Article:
A majority of federal managers are under- or misinformed on their partial retirement options, according to a new survey.
Eighty-six percent of federal supervisors plan to retire within the next 15 years, according to a survey from Government Business Council, Government Executive’s research arm. But 50 percent of respondents said they don’t know if their agency offers partial retirement. Eleven percent mistakenly said their agency already offers partial retirement, although the option is not yet available.
Partial, or phased, retirement allows eligible federal employees to work part time while collecting prorated pension payments. Partial retirees are required to spend at least 20 percent of their part-time employment on mentoring new workers. Congress passed a bill in June creating the option for partial retirement, but it has not yet taken effect.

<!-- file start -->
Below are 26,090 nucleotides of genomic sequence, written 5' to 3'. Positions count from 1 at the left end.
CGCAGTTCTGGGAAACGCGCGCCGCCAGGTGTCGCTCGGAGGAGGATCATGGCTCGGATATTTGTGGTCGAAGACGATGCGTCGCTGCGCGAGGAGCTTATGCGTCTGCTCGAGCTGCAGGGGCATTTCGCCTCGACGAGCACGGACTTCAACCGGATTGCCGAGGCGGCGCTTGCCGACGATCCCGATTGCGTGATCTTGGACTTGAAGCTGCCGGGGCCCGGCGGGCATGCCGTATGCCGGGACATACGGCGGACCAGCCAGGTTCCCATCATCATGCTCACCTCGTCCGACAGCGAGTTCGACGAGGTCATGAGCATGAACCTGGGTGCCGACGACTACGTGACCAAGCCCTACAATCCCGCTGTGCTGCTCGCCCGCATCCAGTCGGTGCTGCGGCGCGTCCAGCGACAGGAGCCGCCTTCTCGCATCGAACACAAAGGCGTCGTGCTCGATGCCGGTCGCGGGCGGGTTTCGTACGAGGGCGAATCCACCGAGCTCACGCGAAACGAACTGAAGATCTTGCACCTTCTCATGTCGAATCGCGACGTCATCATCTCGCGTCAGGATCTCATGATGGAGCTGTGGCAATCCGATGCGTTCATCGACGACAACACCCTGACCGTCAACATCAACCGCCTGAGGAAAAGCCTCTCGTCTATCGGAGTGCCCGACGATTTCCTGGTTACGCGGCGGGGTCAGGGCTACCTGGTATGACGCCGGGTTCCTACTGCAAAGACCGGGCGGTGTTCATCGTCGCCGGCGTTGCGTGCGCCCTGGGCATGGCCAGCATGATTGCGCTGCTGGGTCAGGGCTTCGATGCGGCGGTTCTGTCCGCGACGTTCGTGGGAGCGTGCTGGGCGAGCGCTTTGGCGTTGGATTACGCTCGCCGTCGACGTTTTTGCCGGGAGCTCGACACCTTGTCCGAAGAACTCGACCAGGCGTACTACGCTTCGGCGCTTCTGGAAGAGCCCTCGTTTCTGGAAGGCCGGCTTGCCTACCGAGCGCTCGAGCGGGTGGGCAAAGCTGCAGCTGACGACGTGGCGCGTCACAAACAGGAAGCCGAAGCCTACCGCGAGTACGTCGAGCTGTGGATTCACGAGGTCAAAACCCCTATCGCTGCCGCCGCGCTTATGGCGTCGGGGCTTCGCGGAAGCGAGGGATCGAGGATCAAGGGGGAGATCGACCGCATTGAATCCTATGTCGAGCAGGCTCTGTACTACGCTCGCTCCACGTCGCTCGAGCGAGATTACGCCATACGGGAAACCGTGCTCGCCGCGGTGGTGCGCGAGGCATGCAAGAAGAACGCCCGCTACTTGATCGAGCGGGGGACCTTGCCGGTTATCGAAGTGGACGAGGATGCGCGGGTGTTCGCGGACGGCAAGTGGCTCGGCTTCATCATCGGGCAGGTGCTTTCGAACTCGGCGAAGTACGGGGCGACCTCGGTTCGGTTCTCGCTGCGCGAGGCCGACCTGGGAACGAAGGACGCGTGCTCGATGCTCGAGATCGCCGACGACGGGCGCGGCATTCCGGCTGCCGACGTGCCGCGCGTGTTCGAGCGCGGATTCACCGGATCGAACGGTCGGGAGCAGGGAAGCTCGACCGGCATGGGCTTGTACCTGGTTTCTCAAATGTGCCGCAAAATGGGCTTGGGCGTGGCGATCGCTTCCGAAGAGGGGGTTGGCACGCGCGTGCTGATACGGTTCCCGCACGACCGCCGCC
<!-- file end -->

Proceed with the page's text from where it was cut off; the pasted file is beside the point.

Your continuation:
In addition to a dearth of accurate information, there appears to be a lack of interest in the option, as only 10 percent of respondents said they would be interested in partial retirement. Eighteen percent said they would like to work part time or temporarily for a different employer after they retire from government.
The survey may suggest agencies make greater efforts to educate their employees on the partial retirement option, as nearly six in 10 managers said their agency has no plans -- or they did not know what the plans were -- to deal with the “skills exodus” created by mass retirements.
GBC surveyed 1,075 General Schedule 11 or higher federal employees and Senior Executive Service supervisors from Sept. 5 through Sept. 14.